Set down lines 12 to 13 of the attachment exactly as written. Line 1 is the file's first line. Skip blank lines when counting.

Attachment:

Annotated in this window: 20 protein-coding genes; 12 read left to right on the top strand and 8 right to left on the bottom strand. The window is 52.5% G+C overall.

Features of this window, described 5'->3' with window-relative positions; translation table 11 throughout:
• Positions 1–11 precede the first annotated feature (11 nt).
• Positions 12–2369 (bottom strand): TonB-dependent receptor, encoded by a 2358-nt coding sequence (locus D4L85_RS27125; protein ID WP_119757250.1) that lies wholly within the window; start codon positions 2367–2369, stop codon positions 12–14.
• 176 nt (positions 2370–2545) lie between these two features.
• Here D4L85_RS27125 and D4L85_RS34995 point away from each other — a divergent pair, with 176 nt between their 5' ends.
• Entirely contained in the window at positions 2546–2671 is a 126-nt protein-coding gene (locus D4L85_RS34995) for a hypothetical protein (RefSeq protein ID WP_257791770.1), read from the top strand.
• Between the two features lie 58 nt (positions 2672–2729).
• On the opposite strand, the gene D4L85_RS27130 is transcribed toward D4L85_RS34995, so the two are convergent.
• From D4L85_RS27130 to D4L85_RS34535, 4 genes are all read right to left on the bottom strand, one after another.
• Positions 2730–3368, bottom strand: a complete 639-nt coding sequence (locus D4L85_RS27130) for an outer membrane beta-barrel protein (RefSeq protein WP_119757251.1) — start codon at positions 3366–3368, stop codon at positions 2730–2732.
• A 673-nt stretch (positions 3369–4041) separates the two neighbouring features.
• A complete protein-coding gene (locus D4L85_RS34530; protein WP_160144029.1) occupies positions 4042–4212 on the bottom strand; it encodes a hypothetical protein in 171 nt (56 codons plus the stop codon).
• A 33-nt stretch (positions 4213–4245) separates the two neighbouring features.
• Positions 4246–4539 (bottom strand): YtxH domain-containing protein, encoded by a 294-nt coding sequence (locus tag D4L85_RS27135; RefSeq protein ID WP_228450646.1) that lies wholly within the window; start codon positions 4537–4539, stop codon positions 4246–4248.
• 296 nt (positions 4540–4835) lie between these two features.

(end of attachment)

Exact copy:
• A 673-nt stretch (positions 3369–4041) separates the two neighbouring features.
• A complete protein-coding gene (locus D4L85_RS34530; protein WP_160144029.1) occupies positions 4042–4212 on the bottom strand; it encodes a hypothetical protein in 171 nt (56 codons plus the stop codon).